When the shopper follows the link to make a purchase through the seller’s website or an e-commerce marketplace such as Amazon, the purchase is credited to the affiliate marketer whose review the customer read. The affiliate places a tag in the shopper’s web browser identifying it as being referred by that marketer. The seller then pays a commission to the affiliate for referring someone who makes a purchase. However, some firms pay by click or impression.

Affiliate marketers are also known as publishers. They may be bloggers, owners of websites providing information about specific products and activities or influential personalities whose opinions can sway consumer purchasing behavior.

Companies that pay affiliate marketers include brands, advertisers and merchants. They may be in the retail, software, gaming, travel, financial services and other industries. Affiliate marketers are active in business-to-business as well as business-to-consumer arenas.

Affiliate Marketing Appeal

Over the last 20 years or so, affiliate marketing has become popular as a sideline for people seeking second income. They can do so by selling offerings from other companies without the need to invest money in creating and producing their own products and services. Further, there is no need to hold inventory, and affiliates enjoy the freedom to work when and where they choose.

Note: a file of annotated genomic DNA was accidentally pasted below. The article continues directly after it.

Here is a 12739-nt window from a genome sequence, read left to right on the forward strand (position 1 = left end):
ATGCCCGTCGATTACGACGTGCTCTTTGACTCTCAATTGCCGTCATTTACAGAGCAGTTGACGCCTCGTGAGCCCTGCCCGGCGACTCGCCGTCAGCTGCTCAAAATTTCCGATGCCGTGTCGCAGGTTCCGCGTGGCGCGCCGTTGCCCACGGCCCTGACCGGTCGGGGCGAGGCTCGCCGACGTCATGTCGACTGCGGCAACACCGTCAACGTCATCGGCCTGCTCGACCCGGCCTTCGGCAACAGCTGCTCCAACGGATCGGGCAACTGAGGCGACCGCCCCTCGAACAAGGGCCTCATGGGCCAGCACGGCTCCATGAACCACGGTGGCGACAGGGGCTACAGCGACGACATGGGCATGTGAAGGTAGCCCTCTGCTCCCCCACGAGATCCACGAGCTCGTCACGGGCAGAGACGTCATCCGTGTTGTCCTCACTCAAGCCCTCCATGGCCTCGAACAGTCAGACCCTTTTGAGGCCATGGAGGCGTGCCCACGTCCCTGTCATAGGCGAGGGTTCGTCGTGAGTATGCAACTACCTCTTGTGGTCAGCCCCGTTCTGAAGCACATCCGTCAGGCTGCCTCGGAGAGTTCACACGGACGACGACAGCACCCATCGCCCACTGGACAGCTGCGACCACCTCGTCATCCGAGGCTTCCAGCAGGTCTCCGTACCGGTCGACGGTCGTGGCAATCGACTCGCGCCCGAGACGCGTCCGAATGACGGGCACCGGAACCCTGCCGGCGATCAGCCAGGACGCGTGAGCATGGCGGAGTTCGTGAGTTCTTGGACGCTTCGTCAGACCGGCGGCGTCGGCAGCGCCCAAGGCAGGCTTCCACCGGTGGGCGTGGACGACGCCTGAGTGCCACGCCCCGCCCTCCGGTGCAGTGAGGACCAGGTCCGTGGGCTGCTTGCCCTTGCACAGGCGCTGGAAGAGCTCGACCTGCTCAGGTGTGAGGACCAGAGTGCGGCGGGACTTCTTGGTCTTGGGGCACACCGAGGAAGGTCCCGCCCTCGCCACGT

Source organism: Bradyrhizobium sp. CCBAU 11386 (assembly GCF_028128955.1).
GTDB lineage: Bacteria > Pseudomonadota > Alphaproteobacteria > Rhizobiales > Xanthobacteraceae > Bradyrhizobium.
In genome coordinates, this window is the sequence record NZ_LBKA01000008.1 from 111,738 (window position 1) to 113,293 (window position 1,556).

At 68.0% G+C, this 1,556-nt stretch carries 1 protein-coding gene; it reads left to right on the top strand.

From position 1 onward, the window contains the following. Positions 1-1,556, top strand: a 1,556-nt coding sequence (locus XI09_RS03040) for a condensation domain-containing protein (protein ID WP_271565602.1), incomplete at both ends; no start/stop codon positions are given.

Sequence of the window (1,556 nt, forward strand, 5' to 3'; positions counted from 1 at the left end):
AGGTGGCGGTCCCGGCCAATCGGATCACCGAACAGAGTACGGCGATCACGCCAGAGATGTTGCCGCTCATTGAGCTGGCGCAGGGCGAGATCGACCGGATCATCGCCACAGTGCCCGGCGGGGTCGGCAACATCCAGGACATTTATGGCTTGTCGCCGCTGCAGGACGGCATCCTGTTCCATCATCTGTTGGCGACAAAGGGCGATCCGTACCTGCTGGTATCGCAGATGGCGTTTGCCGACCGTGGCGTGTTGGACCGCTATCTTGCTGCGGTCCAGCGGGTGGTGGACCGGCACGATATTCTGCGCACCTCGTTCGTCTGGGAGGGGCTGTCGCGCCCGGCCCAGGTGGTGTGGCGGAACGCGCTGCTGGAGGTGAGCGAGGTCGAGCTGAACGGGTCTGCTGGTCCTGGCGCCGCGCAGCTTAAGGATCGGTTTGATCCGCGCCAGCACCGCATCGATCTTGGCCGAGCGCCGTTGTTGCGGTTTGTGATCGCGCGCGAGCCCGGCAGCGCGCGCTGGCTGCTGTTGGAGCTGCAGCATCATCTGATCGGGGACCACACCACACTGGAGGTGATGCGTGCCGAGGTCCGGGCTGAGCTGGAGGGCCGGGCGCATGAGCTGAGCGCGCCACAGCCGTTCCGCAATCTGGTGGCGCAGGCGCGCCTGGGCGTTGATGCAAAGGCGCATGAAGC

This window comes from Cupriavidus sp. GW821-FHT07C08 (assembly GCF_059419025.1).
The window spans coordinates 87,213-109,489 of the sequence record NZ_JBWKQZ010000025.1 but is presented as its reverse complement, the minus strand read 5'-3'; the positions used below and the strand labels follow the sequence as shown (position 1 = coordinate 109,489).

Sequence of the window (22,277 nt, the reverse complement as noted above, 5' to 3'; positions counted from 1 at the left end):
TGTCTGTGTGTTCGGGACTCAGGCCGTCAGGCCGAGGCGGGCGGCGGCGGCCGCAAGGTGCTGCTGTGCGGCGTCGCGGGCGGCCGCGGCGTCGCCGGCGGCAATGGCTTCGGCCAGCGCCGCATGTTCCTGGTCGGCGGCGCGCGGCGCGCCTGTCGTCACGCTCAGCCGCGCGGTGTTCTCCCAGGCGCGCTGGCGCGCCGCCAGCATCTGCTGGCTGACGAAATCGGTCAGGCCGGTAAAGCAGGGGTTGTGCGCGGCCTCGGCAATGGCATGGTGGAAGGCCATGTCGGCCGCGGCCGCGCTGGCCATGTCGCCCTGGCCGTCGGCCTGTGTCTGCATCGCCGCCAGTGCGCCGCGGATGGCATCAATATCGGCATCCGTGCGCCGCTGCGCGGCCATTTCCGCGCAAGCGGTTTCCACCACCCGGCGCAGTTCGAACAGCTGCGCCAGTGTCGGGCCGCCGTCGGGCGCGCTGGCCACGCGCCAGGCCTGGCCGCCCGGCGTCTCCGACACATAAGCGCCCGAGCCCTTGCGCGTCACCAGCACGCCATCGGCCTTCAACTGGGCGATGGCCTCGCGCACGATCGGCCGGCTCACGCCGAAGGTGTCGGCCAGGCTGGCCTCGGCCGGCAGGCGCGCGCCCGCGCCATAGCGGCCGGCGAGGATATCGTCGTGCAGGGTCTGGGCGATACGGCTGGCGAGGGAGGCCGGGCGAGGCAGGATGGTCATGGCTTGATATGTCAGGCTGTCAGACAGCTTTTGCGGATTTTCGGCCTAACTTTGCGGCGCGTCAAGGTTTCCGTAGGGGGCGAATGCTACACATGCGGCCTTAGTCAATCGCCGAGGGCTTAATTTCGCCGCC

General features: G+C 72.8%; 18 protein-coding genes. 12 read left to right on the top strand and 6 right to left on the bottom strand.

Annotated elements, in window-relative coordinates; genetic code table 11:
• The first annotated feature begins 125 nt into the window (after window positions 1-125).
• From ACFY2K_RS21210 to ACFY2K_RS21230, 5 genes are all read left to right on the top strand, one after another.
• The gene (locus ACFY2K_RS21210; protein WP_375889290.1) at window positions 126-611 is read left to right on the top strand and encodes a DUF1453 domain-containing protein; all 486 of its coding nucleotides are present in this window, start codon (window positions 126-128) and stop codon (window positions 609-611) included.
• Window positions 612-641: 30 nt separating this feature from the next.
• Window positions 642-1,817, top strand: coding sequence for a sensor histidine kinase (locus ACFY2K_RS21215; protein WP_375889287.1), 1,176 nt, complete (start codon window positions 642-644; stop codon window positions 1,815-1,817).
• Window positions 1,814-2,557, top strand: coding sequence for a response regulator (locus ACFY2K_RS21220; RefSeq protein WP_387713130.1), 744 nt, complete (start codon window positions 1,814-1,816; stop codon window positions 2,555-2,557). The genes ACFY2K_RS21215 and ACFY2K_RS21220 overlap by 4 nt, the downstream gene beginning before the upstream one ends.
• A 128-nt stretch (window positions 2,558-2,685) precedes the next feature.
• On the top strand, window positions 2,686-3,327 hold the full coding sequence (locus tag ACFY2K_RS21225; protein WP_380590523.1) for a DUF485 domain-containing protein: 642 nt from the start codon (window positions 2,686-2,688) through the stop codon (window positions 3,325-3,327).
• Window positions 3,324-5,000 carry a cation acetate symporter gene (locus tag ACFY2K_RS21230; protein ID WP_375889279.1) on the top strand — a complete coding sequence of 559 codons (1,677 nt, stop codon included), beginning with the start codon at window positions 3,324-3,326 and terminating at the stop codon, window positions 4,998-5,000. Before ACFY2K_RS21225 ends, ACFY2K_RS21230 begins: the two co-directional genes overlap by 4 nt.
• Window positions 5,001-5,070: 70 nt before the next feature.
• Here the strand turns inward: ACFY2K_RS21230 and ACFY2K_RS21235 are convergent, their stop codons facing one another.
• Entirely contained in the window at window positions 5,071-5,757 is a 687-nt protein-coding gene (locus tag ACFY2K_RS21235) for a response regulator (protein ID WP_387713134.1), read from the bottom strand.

Among sellers, affiliate marketing has become a significant channel. Businesses ranging in size from sole proprietorships to global corporations employ affiliate marketing as a way to sell their products. Some sellers rely primarily or exclusively on affiliate marketing while for others it is part of a mix of marketing channels. The low cost of sales and ability to accurately track sources of income account for much of the appeal that affiliate marketing holds for brands.